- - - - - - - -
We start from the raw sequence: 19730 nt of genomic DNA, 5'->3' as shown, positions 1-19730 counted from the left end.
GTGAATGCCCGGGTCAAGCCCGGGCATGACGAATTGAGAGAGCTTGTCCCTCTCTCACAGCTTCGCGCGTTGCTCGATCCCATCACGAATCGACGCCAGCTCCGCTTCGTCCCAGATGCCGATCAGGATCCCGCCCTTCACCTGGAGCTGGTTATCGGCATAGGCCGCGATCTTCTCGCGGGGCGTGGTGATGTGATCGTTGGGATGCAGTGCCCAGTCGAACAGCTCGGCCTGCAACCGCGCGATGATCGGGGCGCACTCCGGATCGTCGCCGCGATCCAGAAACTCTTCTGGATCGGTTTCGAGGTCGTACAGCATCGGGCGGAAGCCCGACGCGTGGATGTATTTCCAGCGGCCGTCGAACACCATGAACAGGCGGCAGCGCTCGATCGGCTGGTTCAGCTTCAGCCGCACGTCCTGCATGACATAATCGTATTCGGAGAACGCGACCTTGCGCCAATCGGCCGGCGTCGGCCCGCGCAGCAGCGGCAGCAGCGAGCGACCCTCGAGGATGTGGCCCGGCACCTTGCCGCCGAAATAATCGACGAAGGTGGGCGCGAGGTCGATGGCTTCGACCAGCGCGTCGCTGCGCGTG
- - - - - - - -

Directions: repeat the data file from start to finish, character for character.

We start from the raw sequence: 19730 nt of genomic DNA, 5'->3' as shown, positions 1-19730 counted from the left end.
GTGAATGCCCGGGTCAAGCCCGGGCATGACGAATTGAGAGAGCTTGTCCCTCTCTCACAGCTTCGCGCGTTGCTCGATCCCATCACGAATCGACGCCAGCTCCGCTTCGTCCCAGATGCCGATCAGGATCCCGCCCTTCACCTGGAGCTGGTTATCGGCATAGGCCGCGATCTTCTCGCGGGGCGTGGTGATGTGATCGTTGGGATGCAGTGCCCAGTCGAACAGCTCGGCCTGCAACCGCGCGATGATCGGGGCGCACTCCGGATCGTCGCCGCGATCCAGAAACTCTTCTGGATCGGTTTCGAGGTCGTACAGCATCGGGCGGAAGCCCGACGCGTGGATGTATTTCCAGCGGCCGTCGAACACCATGAACAGGCGGCAGCGCTCGATCGGCTGGTTCAGCTTCAGCCGCACGTCCTGCATGACATAATCGTATTCGGAGAACGCGACCTTGCGCCAATCGGCCGGCGTCGGCCCGCGCAGCAGCGGCAGCAGCGAGCGACCCTCGAGGATGTGGCCCGGCACCTTGCCGCCGAAATAATCGACGAAGGTGGGCGCGAGGTCGATGGCTTCGACCAGCGCGTCGCTGCGCGTG